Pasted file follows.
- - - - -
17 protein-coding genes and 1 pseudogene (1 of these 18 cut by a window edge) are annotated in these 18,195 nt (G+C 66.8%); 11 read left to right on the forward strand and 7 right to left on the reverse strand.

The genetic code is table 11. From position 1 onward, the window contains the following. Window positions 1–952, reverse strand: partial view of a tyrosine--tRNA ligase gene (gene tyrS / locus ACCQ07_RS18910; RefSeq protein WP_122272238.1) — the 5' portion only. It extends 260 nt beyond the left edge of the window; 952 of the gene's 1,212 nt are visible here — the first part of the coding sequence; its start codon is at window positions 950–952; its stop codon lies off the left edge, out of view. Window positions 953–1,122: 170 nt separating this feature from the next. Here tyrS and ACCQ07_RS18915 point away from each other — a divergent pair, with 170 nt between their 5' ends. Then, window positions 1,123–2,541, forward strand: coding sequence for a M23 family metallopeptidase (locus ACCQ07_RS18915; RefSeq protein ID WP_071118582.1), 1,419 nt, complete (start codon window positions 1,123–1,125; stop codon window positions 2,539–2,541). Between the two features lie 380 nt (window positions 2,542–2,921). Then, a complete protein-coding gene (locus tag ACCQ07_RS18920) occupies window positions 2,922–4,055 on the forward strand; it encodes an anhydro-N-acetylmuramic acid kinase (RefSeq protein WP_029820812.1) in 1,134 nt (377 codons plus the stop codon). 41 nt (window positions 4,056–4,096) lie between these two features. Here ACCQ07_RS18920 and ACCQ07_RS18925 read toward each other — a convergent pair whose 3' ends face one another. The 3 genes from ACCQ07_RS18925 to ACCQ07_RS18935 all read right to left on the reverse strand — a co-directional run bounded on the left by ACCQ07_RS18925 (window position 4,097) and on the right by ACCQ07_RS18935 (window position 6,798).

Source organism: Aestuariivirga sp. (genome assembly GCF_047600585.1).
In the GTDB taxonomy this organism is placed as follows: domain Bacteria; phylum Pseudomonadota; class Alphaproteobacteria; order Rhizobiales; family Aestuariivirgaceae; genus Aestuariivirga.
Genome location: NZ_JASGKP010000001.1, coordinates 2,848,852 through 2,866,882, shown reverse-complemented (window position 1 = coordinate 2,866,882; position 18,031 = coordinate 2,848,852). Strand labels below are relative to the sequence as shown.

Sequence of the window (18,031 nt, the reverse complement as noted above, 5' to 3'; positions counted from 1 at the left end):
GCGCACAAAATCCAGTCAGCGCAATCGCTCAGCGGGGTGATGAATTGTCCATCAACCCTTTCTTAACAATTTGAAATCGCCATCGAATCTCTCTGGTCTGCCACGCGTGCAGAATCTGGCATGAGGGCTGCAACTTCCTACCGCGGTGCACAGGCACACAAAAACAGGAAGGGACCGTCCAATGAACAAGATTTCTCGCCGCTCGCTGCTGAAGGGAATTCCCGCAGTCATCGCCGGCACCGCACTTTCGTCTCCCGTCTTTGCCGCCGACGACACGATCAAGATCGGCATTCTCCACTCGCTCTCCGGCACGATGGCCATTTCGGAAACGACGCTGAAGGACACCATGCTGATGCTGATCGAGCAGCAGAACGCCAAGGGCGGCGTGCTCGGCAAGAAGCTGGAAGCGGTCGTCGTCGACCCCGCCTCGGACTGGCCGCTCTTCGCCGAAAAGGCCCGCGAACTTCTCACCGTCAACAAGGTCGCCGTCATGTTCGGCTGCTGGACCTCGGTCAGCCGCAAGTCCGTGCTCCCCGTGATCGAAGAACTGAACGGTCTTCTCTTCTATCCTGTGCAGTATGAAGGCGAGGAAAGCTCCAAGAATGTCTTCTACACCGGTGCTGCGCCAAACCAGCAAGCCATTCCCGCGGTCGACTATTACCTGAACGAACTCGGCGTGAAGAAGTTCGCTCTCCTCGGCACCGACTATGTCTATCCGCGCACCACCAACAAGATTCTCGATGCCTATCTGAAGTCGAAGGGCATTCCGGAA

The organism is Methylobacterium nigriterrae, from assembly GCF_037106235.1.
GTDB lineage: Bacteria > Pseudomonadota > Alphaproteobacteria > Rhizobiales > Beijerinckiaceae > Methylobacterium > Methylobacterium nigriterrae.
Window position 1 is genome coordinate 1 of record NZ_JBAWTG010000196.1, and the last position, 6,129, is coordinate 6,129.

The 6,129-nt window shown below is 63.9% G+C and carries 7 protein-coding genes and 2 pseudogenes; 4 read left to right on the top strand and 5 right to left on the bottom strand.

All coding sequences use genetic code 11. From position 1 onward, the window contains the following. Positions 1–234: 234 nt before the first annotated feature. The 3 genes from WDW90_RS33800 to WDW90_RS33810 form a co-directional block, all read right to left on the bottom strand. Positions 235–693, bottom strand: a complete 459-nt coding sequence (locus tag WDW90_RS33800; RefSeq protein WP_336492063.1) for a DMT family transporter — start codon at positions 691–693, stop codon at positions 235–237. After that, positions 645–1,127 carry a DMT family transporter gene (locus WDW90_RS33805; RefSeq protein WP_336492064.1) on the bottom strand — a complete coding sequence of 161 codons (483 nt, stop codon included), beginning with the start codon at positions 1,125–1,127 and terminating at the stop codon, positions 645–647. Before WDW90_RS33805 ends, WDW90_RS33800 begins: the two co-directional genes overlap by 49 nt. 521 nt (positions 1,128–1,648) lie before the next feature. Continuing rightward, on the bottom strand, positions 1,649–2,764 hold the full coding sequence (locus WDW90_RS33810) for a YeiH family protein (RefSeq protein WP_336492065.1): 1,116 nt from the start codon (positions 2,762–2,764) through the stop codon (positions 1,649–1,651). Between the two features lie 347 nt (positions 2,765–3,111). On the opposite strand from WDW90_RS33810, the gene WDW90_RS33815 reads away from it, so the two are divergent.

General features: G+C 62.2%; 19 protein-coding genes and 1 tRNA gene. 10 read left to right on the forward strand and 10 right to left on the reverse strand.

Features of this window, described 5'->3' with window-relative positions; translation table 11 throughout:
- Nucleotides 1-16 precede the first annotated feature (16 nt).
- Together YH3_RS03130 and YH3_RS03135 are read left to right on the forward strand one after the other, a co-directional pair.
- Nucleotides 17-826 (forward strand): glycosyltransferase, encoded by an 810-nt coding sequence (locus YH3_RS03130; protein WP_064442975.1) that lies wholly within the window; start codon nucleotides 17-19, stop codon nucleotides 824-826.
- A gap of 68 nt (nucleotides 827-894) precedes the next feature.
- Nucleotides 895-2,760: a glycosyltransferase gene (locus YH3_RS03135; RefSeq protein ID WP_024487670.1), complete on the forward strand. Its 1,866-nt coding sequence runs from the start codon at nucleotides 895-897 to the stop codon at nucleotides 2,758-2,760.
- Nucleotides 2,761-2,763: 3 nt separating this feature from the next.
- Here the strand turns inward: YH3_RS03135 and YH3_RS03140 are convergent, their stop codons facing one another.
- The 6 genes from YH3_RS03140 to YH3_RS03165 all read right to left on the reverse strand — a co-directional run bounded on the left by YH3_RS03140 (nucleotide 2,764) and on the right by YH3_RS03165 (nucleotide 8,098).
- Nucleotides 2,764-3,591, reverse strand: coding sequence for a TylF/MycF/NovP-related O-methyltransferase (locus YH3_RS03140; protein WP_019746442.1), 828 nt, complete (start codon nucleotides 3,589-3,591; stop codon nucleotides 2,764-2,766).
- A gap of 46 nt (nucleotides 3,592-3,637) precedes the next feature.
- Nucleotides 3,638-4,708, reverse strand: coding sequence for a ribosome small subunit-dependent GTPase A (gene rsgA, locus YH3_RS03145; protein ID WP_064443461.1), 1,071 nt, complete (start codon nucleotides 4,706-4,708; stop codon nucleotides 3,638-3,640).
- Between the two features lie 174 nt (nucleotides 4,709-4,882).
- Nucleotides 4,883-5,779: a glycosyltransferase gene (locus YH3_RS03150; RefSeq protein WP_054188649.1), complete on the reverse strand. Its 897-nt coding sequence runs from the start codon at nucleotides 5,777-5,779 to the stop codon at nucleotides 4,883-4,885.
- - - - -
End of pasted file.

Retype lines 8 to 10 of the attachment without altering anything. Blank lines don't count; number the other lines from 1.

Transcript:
The organism is Methylobacterium nigriterrae, from assembly GCF_037106235.1.
GTDB lineage: Bacteria > Pseudomonadota > Alphaproteobacteria > Rhizobiales > Beijerinckiaceae > Methylobacterium > Methylobacterium nigriterrae.
Window position 1 is genome coordinate 1 of record NZ_JBAWTG010000196.1, and the last position, 6,129, is coordinate 6,129.